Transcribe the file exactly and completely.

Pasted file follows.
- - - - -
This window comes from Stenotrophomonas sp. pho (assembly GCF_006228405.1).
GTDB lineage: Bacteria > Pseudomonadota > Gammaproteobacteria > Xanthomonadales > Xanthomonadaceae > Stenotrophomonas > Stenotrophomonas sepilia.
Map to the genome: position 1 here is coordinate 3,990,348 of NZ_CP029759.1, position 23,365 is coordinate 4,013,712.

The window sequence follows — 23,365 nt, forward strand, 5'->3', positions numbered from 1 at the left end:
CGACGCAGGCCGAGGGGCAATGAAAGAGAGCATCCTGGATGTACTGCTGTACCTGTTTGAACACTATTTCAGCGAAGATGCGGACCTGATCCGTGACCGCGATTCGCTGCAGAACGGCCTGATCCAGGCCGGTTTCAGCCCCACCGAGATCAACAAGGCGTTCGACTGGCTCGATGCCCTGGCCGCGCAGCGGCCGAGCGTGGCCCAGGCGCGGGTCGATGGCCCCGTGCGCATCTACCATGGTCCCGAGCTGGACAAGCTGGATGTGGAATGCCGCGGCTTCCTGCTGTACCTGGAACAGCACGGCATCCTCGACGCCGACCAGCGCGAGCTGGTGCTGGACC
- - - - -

This window comes from Stenotrophomonas sp. pho (assembly GCF_006228405.1).
GTDB lineage: Bacteria > Pseudomonadota > Gammaproteobacteria > Xanthomonadales > Xanthomonadaceae > Stenotrophomonas > Stenotrophomonas sepilia.
Map to the genome: position 1 here is coordinate 3,990,348 of NZ_CP029759.1, position 23,365 is coordinate 4,013,712.

The window sequence follows — 23,365 nt, forward strand, 5'->3', positions numbered from 1 at the left end:
CGACGCAGGCCGAGGGGCAATGAAAGAGAGCATCCTGGATGTACTGCTGTACCTGTTTGAACACTATTTCAGCGAAGATGCGGACCTGATCCGTGACCGCGATTCGCTGCAGAACGGCCTGATCCAGGCCGGTTTCAGCCCCACCGAGATCAACAAGGCGTTCGACTGGCTCGATGCCCTGGCCGCGCAGCGGCCGAGCGTGGCCCAGGCGCGGGTCGATGGCCCCGTGCGCATCTACCATGGTCCCGAGCTGGACAAGCTGGATGTGGAATGCCGCGGCTTCCTGCTGTACCTGGAACAGCACGGCATCCTCGACGCCGACCAGCGCGAGCTGGTGCTGGACC